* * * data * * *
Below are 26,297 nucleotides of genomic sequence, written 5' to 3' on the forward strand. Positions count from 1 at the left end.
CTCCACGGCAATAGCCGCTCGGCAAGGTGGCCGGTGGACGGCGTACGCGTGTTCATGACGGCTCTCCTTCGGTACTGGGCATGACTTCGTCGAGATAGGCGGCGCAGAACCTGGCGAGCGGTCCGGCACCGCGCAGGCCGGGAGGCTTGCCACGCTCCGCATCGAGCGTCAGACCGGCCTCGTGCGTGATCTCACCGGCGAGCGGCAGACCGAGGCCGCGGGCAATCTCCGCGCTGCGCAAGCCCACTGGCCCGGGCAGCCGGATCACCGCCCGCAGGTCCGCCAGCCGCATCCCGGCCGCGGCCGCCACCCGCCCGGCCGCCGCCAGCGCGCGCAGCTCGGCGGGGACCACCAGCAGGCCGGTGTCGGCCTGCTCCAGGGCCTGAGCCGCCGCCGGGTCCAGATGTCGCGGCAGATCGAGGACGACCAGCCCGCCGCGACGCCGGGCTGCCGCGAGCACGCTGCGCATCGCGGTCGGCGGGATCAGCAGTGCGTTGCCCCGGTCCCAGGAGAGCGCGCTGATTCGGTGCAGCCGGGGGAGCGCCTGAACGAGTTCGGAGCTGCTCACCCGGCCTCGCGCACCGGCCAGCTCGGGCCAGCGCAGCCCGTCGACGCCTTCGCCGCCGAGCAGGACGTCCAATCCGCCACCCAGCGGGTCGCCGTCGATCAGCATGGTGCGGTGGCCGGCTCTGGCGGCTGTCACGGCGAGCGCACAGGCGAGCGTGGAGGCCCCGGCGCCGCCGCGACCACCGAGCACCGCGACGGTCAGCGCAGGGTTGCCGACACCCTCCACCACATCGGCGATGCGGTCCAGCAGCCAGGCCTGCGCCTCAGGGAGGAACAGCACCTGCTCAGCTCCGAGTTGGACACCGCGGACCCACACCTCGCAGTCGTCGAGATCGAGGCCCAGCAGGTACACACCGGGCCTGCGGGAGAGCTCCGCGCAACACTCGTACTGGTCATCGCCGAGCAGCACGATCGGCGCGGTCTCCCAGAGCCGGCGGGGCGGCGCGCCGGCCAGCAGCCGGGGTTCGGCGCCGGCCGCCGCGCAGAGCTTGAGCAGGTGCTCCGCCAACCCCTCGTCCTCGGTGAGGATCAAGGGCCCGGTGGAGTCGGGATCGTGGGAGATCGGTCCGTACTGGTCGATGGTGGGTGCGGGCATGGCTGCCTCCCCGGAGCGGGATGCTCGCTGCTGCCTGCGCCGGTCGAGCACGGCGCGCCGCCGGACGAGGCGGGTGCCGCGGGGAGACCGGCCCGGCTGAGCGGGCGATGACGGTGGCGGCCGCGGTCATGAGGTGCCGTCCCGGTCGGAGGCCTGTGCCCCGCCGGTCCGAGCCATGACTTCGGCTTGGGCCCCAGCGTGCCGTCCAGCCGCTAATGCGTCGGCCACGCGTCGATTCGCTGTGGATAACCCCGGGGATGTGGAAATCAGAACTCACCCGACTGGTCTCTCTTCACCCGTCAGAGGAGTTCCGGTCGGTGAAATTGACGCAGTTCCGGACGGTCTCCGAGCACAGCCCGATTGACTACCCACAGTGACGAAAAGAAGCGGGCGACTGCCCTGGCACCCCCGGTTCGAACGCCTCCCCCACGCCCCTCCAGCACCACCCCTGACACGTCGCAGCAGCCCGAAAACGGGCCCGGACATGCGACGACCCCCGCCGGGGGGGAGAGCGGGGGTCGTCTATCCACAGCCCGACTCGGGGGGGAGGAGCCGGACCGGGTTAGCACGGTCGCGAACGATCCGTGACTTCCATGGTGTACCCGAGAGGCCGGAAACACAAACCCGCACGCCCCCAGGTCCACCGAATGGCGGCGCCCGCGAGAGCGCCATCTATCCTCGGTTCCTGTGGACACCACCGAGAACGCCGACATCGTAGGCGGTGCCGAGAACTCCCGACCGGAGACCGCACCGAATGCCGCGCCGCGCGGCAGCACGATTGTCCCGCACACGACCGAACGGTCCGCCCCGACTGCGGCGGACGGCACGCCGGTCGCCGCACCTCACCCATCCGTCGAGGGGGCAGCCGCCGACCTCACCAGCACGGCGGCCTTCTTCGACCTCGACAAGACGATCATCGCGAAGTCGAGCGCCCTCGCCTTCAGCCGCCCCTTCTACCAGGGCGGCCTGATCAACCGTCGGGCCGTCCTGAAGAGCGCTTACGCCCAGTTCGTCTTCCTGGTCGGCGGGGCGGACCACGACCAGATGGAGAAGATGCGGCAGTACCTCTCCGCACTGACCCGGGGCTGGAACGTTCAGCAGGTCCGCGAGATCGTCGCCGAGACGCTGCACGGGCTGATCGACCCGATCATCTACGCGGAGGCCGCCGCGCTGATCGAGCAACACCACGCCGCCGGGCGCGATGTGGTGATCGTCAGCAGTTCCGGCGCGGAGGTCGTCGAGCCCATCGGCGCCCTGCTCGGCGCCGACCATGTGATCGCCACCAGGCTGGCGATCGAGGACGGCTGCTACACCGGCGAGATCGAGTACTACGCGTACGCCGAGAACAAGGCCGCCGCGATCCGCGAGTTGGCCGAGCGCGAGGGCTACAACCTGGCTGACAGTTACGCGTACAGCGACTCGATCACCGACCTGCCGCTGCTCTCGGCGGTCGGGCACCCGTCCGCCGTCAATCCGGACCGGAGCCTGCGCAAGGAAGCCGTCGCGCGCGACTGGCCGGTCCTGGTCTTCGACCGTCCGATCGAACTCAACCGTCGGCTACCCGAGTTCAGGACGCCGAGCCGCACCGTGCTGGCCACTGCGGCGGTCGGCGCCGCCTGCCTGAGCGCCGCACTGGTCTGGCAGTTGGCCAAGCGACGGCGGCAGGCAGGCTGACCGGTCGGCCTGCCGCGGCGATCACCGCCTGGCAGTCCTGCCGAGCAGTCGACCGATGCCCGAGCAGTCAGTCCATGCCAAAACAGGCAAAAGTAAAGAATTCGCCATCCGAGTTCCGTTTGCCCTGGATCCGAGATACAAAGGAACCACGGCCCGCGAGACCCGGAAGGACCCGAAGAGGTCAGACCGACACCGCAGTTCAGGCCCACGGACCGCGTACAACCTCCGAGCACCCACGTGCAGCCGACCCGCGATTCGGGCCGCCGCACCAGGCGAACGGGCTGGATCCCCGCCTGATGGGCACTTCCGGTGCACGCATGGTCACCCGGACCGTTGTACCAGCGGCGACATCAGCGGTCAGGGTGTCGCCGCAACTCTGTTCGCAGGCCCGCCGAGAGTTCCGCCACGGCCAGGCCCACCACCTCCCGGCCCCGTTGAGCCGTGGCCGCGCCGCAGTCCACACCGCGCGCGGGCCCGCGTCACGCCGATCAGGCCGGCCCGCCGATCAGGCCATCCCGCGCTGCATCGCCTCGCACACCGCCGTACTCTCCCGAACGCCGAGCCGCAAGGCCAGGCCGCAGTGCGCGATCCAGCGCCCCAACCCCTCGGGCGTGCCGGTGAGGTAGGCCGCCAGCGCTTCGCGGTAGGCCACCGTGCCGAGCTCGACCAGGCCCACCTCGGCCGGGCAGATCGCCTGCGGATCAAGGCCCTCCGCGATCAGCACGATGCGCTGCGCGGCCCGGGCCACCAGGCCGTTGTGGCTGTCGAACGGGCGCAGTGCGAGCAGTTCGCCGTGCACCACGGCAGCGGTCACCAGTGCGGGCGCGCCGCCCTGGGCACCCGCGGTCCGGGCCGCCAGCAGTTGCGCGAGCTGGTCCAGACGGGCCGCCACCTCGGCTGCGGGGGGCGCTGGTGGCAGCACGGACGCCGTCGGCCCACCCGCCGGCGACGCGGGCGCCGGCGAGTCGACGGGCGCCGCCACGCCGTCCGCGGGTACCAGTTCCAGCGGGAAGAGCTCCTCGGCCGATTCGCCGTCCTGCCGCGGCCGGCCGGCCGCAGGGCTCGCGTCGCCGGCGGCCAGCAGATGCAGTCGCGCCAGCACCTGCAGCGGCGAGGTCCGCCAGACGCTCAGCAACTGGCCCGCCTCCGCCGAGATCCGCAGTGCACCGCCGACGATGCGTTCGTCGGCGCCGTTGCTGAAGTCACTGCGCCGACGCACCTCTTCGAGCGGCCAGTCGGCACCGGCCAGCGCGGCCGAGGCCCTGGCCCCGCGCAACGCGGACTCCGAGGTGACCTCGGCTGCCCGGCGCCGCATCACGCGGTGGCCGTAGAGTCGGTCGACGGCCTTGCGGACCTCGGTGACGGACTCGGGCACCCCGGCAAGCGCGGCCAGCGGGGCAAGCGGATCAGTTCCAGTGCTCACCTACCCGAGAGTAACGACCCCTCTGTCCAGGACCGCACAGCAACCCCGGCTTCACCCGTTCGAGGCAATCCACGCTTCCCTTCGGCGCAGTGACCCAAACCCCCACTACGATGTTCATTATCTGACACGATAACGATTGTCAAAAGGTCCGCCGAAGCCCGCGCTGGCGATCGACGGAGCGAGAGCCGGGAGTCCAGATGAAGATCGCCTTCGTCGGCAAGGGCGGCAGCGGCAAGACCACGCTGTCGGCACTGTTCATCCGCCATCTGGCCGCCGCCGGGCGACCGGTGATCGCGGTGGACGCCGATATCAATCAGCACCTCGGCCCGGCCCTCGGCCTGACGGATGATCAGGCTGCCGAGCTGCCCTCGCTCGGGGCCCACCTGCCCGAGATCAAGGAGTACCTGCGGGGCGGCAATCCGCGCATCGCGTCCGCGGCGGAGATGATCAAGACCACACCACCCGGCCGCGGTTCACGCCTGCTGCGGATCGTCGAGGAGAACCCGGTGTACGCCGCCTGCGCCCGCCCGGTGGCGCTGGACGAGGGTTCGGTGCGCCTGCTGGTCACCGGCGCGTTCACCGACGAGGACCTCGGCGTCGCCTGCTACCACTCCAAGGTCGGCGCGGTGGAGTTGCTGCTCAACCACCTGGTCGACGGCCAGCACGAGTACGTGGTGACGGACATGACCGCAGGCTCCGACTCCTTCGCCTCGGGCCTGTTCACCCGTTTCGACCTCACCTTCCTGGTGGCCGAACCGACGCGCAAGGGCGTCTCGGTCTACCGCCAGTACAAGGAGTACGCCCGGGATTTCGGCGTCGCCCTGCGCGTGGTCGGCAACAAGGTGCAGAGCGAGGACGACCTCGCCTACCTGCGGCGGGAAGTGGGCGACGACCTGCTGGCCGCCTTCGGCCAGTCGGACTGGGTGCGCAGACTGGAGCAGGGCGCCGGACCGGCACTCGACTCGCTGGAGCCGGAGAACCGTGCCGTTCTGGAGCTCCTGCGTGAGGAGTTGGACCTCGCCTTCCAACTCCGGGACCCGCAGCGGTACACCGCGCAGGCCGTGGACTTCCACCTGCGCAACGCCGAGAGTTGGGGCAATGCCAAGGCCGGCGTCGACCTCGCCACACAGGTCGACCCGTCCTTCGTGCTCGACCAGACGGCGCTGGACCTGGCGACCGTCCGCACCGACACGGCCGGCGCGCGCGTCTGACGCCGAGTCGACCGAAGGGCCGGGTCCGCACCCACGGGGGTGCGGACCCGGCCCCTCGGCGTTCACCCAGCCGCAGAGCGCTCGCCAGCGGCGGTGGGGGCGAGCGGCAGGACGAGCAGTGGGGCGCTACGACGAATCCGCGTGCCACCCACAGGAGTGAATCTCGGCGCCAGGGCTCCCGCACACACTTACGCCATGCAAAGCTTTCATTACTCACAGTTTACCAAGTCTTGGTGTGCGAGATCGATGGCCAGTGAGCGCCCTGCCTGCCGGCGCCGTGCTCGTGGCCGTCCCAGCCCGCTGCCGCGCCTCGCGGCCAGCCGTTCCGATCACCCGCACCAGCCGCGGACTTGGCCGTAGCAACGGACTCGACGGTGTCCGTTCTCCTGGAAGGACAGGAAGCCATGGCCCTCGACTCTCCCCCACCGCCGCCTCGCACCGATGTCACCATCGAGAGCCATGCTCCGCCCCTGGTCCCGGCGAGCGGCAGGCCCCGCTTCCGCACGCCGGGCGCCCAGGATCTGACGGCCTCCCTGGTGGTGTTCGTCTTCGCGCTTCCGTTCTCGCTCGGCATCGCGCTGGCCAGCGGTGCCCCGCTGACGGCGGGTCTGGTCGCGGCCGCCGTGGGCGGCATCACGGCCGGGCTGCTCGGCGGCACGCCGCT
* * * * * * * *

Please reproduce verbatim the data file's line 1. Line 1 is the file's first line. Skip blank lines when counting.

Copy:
Below are 26,297 nucleotides of genomic sequence, written 5' to 3' on the forward strand. Positions count from 1 at the left end.